Pasteurella multocida characteristics, morphology, pathogenesis

Philip Kelley

Pasteurella multocida is a non-mobile gram-negative bacterium belonging to the Pasteurellaceae family, which are normally found in the flora of the upper respiratory tract and gastrointestinal tract of some species of animals, such as cats, dogs, pigs, rabbits, among others.

In 1879, the French veterinarian Henri Toussaint succeeded in isolating for the first time the Pasteurella multocida, while researching cholera disease in chickens. Since that time, this bacterium is considered one of the main causative agents of several infections in man and in animals, both wild and domestic..

Photo credit:

Among the conditions caused by this bacterium are hemorrhagic septicemia and pneumonic pasteurellosis in cattle, atrophic rhinitis in pigs, rhinopneumonitis in rabbits, and cholera in chickens..

In man it could lead to affections at the level of the nervous, cardiovascular, respiratory system, among others..

Article index

  • 1 Vaccine
  • 2 Features
    • 2.1 Transmission modes
    • 2.2 Carriers
    • 2.3 Epidemiology
    • 2.4 Microscopic
    • 2.5 Capsules
    • 2.6 Metabolic properties
  • 3 Taxonomy
    • 3.1 Subspecies of Pasteurella multocida
  • 4 Morphology
    • 4.1 Shape and size
    • 4.2 Movement
  • 5 Pathogenesis
    • 5.1 -Symptomatology of infection in humans
    • 5.2 -Symptoms of infection in animals
  • 6 Treatment in humans
  • 7 References


The chemist and bacteriologist Louis Pasteur carried out, in 1880, some experiments to know the mechanism of transmission of the Pasteurella multocida, since at that time it was causing the death of many poultry. The work consisted of inoculating the bacteria in healthy chickens to evaluate the disease.

As a result of his research, he observed that the bacteria could be weakened, to the point that when injected into birds they made them immune to the disease.

This is how he discovered that it was not necessary to find a specific bacterium to vaccinate the animals, the P. multocida bacteria themselves could be weakened and used as vaccines.


Transmission modes

In a high percentage, humans are directly infected if they are bitten or scratched by a cat or dog that has the bacteria. To a lesser extent, cases of infection due to the bite of rodents or rabbits have been reported..

The bacteria could also be transmitted indirectly through contact with secretions such as saliva or excretions of infected animals. There is no documentation of transmission between two people or by consumption of contaminated food or water.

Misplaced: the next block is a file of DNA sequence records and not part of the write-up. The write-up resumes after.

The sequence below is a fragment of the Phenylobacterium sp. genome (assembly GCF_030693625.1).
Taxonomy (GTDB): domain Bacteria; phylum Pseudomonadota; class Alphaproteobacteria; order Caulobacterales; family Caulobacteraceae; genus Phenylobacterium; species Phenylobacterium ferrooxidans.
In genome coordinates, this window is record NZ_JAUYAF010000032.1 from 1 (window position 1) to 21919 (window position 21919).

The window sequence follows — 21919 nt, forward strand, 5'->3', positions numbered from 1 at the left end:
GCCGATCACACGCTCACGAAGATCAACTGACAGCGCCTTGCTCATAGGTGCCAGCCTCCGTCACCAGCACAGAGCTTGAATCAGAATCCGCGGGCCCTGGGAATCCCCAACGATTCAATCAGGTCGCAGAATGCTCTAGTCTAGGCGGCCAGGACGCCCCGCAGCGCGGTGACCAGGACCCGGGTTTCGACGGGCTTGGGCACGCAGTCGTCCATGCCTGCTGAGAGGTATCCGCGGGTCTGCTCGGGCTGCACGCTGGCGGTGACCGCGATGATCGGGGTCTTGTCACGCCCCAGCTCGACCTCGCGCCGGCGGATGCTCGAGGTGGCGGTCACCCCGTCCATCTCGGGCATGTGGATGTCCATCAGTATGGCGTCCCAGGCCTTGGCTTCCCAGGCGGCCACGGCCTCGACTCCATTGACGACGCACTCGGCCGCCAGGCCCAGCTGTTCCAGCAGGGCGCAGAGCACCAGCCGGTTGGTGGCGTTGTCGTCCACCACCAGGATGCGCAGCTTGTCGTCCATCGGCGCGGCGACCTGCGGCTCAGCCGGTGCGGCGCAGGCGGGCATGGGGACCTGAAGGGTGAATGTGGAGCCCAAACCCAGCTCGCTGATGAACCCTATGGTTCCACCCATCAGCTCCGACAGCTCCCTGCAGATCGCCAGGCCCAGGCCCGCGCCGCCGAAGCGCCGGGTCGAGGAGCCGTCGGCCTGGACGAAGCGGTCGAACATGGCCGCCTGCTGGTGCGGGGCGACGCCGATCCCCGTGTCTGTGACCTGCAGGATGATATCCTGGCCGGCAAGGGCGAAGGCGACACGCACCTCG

Some of the animals that can be carriers, and suffer from the diseases that this bacterium produces, can be rabbits, pigs, cows, cats, dogs, chickens and turkeys. 


The Pasteurella multocida It is located in the digestive system, especially in the gastrointestinal tract, and in the upper respiratory tract of mammals and poultry, which are the main reservoirs of this bacterium.

Some epidemiological studies indicate that only 3% of humans who have been in contact with infected animals have been infected by P. multocida strains.

This percentage increases if the person has a history of respiratory disease, if they are older than 60 years or if they suffer from some type of immunosuppressive disease..


These bacteria do not stain deep blue or violet on Gram's stain. Rather, they take on a faint pinkish coloration..


The ability of this bacterium to invade and reproduce in the host increases thanks to the presence of a capsule formed by polysaccharides that surrounds it. This is because it allows it to easily evade the innate response of the P. multocida host..

It can be classified into five different groups (A, B, D, E and F), which have different chemical compositions. In type A strains, the capsule is mainly made up of hyaluronic acid. It is associated with fowl cholera, rhinopneumonitis in rabbits and respiratory problems in ruminants, pigs, dogs and cats..

Type B contains galactose, mannose, and the polysaccharide arabinose. They are present in the bacteria responsible for hemorrhagic septicemia in cows. Those of type D have heparin, being related to atrophic rhinitis in pigs and pneumonia in ruminants.

Regarding the type E, there is still no clear data on their biochemical structure, however, it is presumed that they are part of the bacterium that causes septicemia in cattle. In P. multocida of capsular type F, the constitution is made up of chondroitin and is related to cholera in turkeys.

Metabolic properties

They are facultative anaerobic, requiring a PH between 7.2 and 7.8 to reach their development. They are chemoorganotrophic, since they obtain energy as a product of the oxidation of some organic compounds. Metabolisms can be fermentative or respiratory.